I personally don't watch the news. I don't even own a working TV. Don't feel sorry for me. I like life this way. I catch what I really need to know online, and everyone is talking about it anyway.

I've not watched any of the controversial videos which have been slathered all over social media. Why should I? What need do I have to witness such heart wrenching events? Sometimes it's just best to protect your heart from things that could harden, and possibly taint it. So no, I'm not a news watcher or obsessive, top rated video viewer. 

The truth is, with every new episode I become just a bit more jaded. We rage against injustice when it's staring us in the face, and then we go back to life as usual, making no change that would justify our indignancy. I confess I am guilty of this myself in some areas, and that it's easier to see in others when it's your injustice being put on display.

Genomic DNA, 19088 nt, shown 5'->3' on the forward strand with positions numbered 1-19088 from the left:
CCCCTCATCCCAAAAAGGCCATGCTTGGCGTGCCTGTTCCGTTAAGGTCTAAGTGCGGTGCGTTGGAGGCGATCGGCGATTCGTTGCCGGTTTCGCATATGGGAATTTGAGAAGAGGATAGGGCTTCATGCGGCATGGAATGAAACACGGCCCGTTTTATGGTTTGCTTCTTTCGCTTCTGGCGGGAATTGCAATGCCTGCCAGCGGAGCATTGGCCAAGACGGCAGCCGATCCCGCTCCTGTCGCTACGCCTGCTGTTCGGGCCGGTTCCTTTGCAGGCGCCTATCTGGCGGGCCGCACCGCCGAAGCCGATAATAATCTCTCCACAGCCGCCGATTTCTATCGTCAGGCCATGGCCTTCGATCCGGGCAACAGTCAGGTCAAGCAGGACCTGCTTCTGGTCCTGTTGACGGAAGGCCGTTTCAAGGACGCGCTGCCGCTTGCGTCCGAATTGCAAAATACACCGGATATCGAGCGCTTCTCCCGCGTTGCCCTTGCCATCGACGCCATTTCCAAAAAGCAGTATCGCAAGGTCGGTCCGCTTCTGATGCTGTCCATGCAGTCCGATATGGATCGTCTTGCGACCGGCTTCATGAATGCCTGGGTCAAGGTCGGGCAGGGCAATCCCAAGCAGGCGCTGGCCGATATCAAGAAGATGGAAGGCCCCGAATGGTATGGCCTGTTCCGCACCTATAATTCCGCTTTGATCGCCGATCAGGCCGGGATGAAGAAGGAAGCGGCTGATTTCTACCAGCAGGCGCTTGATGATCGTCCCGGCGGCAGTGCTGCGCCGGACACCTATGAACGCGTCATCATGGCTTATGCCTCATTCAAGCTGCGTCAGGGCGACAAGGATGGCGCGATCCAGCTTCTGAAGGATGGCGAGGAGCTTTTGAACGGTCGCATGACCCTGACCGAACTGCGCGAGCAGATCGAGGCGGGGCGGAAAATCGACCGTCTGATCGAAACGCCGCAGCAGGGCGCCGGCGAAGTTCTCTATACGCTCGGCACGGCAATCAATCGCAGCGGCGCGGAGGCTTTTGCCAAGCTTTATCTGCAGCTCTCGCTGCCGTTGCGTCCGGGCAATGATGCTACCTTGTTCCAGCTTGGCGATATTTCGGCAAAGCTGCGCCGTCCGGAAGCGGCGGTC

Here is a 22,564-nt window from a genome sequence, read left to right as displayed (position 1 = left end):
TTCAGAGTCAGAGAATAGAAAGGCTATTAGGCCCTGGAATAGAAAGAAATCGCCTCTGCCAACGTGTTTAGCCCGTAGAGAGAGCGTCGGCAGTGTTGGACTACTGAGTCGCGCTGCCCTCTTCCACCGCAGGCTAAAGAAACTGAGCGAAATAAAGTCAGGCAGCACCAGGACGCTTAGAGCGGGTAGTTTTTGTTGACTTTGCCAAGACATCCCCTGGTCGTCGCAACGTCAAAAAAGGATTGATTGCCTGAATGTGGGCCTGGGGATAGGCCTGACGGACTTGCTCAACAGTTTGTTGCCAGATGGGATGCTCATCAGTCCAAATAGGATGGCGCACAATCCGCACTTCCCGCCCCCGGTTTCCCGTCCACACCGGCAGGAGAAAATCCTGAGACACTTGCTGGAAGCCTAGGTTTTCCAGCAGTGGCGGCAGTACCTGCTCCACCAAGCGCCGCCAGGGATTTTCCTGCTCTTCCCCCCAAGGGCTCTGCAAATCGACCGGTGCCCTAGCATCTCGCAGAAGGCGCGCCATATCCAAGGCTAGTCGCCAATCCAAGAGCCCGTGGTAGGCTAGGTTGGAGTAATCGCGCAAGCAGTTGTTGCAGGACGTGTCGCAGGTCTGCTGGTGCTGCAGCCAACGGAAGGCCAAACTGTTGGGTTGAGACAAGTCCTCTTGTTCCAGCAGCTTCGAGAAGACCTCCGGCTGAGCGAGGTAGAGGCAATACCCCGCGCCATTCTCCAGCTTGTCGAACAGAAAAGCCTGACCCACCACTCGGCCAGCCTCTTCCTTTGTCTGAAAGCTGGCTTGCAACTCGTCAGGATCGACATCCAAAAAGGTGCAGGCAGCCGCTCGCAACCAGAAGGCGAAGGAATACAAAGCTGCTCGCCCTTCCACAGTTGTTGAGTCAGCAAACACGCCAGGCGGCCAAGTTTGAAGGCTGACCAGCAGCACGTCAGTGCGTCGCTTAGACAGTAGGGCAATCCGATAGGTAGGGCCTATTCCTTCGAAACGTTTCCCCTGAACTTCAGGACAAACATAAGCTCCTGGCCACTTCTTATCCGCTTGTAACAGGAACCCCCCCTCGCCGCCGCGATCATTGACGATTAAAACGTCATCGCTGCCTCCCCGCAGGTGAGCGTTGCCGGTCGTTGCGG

We speak our minds so openly and stagger over the most unoffensive use of words, but then things settle down. The problem gets swept under the carpet and we feel justified in having "done our part" to make the world a better place because we said what we needed to say.

I must confess, and I'm trying so hard to be gentle, but I find this utterly insulting.

To speak your mind on an issue you really didn't know existed to such a degree as is being presented, to apologize in such a public forum to just whomever might happen upon your post, to say your heart is wrecked by such obvious injustice and then to move on and make no personal change, gets me more than just a little riled up.